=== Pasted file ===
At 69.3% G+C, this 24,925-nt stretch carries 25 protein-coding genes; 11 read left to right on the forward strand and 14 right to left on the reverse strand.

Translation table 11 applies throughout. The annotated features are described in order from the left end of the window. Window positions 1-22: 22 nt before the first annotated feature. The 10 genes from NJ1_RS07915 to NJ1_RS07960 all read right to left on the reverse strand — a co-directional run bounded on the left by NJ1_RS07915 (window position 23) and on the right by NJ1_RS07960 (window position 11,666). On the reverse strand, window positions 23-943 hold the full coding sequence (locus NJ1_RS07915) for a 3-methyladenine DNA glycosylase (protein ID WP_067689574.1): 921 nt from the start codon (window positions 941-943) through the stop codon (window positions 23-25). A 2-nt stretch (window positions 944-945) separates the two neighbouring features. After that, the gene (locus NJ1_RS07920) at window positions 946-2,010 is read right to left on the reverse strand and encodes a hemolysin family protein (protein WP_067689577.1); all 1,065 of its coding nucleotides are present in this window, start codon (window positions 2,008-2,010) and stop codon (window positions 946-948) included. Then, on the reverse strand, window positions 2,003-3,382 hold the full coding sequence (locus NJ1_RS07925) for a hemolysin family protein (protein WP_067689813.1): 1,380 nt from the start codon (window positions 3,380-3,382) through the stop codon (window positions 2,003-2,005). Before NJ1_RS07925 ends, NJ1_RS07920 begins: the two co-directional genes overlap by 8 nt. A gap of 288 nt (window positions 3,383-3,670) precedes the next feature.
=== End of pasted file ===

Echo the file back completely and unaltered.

At 69.3% G+C, this 24,925-nt stretch carries 25 protein-coding genes; 11 read left to right on the forward strand and 14 right to left on the reverse strand.

Translation table 11 applies throughout. The annotated features are described in order from the left end of the window. Window positions 1-22: 22 nt before the first annotated feature. The 10 genes from NJ1_RS07915 to NJ1_RS07960 all read right to left on the reverse strand — a co-directional run bounded on the left by NJ1_RS07915 (window position 23) and on the right by NJ1_RS07960 (window position 11,666). On the reverse strand, window positions 23-943 hold the full coding sequence (locus NJ1_RS07915) for a 3-methyladenine DNA glycosylase (protein ID WP_067689574.1): 921 nt from the start codon (window positions 941-943) through the stop codon (window positions 23-25). A 2-nt stretch (window positions 944-945) separates the two neighbouring features. After that, the gene (locus NJ1_RS07920) at window positions 946-2,010 is read right to left on the reverse strand and encodes a hemolysin family protein (protein WP_067689577.1); all 1,065 of its coding nucleotides are present in this window, start codon (window positions 2,008-2,010) and stop codon (window positions 946-948) included. Then, on the reverse strand, window positions 2,003-3,382 hold the full coding sequence (locus NJ1_RS07925) for a hemolysin family protein (protein WP_067689813.1): 1,380 nt from the start codon (window positions 3,380-3,382) through the stop codon (window positions 2,003-2,005). Before NJ1_RS07925 ends, NJ1_RS07920 begins: the two co-directional genes overlap by 8 nt. A gap of 288 nt (window positions 3,383-3,670) precedes the next feature.